Sgt. Bradley S. Crose joined the Army in June,1998 two weeks after his high school graduation. Four years later in 2002 as an Army Ranger, he was assigned to the 1st Ranger Battalion, 75th Ranger Regiment, deployed to Afghanistan. Brad was scheduled for discharge from the Army in October 2002, when he planned on attending college, and restoring the1981 Corvette his mother had bought for him before he was deployed.
It was not to be.
Brad was killed in action during Operation Anaconda on March 4, 2002. He was just 22.
Ricky Crose, Brad’s Navy veteran father said, You lost a great treasure in your life that can never be replaced but, yet, if my son knew that the results would be the same, he would still go.”
His son died while fighting in what’s known as the Battle of Roberts Ridge, one of the deadliest engagements during Operation Anaconda.
“They had sent two helicopters up there. Of course, in the fog of war there’s always miscommunication and headquarters told them, don’t go up there, it’s too dangerous. And they didn’t get that message. They went up there in a chinook helicopter and the chinook helicopter turned into a bullet sponge,” the elder Crose said.
For almost a decade after his death, Brad’s beloved Corvette sat in silent memorium at his mother’s house.
The car had been sitting uncovered and untouched since 2005, slowly ravaged by the elements, a tangible reminder of her fallen son. Sheila could no longer ignore its deterioration, which weighed heavily on her mind. The last major piece of him was literally wasting away before her eyes. But how could she get it restored to its former glory before it was too late?
In 2012 at wit’s end, Sheila, reached out to the one person she knew would know the way: a Ranger.
Sheila contacted her son’s fellow Ranger, Master Sergeant Eric Stebner, and asked him if he was interested in the ’81 Vette.
Stebner promptly contacted a friend, Mike Ellis, whom he had met years prior through Ellis’ work designing vehicles for the U.S. Department of Defense. Stebner needed help since he was deployed overseas, and he knew Ellis had significant experience with -- and passion for -- Corvettes.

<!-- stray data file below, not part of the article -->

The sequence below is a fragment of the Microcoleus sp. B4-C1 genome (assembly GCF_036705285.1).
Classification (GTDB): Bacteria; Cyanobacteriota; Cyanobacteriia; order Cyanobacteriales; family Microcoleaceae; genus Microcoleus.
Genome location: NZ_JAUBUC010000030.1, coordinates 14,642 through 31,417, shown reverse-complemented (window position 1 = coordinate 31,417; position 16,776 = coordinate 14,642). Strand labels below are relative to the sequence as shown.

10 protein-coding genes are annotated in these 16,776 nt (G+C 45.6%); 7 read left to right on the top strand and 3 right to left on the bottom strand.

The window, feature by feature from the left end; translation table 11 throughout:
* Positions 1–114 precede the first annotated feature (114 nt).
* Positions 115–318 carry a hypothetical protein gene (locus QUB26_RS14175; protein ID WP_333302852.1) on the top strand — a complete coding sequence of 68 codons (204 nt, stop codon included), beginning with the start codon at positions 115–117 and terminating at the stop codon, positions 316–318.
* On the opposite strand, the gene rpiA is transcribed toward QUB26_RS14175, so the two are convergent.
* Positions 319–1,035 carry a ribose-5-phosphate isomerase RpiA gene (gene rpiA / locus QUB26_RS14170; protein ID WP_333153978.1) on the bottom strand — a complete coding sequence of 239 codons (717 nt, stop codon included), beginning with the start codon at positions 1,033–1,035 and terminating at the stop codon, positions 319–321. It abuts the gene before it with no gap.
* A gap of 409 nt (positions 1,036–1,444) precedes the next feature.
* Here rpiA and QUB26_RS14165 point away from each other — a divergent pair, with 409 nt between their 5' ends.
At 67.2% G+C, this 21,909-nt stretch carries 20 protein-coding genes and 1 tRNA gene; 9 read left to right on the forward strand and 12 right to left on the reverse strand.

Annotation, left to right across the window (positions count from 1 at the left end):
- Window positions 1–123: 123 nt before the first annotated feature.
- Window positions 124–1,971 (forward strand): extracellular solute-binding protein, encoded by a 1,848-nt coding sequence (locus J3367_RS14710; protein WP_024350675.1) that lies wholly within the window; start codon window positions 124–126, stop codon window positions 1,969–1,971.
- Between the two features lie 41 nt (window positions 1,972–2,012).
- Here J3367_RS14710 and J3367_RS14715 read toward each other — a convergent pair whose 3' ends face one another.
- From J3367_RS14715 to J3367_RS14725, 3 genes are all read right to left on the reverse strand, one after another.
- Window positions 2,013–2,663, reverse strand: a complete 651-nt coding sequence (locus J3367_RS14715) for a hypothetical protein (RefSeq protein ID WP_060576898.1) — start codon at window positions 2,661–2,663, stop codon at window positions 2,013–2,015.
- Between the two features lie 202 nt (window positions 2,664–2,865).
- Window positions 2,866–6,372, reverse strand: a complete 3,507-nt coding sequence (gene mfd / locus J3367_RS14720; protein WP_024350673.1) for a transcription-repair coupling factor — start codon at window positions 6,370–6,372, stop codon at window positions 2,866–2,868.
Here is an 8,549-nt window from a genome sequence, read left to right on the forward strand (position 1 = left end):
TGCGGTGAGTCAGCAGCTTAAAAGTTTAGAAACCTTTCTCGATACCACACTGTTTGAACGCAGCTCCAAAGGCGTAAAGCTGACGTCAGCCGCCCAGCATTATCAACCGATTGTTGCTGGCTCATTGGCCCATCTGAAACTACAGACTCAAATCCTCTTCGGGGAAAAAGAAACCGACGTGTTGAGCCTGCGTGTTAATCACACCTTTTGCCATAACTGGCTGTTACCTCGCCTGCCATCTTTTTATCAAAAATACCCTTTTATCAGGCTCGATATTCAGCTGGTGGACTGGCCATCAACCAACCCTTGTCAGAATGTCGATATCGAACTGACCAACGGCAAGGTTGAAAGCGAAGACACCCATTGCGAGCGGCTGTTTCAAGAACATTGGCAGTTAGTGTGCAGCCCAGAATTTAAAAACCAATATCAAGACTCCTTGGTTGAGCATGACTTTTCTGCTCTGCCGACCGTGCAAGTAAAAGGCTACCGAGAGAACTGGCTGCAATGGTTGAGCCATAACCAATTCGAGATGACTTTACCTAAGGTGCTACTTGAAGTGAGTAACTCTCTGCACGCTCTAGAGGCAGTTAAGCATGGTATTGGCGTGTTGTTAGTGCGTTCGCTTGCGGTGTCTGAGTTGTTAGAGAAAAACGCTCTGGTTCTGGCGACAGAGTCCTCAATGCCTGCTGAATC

“Nobody was sure the exact condition of the vehicle, whether or not it would run, or what exactly it would need to ensure Brad’s pride and joy didn’t die the certain death that it was headed for,” Ellis says.
“After talking to Sheila, who clearly was torn over this decision to let the car go, I knew I only had a small window of opportunity to recover it [for] Brad’s close friend and Ranger buddy. Sheila even calls Eric a son.”
In December 2012, Ellis headed north from Tampa to Jacksonville to retrieve the Corvette. “My heart sank when I finally saw it,” he remembers. “The Florida weather had not been kind to it…no shade from the sun or shelter from the rain for at least six years. The tires were flat and dry rotted, the tops had leaked, the interior was an absolute mess, the battery was dead, and the list goes on.”
“…But Eric is my friend and Brad is an American hero, so I was already personally committed to this project,” he says. “And seeing his mom’s emotions only further confirmed the need to rescue his Corvette and ensure that somehow it would ride again.
Ellis said, “The details of what I found were not terrifying, but certainly more than I was going to be able to handle on my own, given my obligations at MacDill Air Force Base [in Tampa] and general lack of time. The challenge was to have the Corvette done by May and ready for the 2013 Hot Rod Power Tour, because Eric was scheduled to redeploy to Texas on May 10, and the tour was only three weeks after that!"
But Rangers indeed know the way. By May, Brad’s classic Corvette was leading the pack at the 2013 Hod Rod Power Tour, a fitting tribute to a fallen soldier.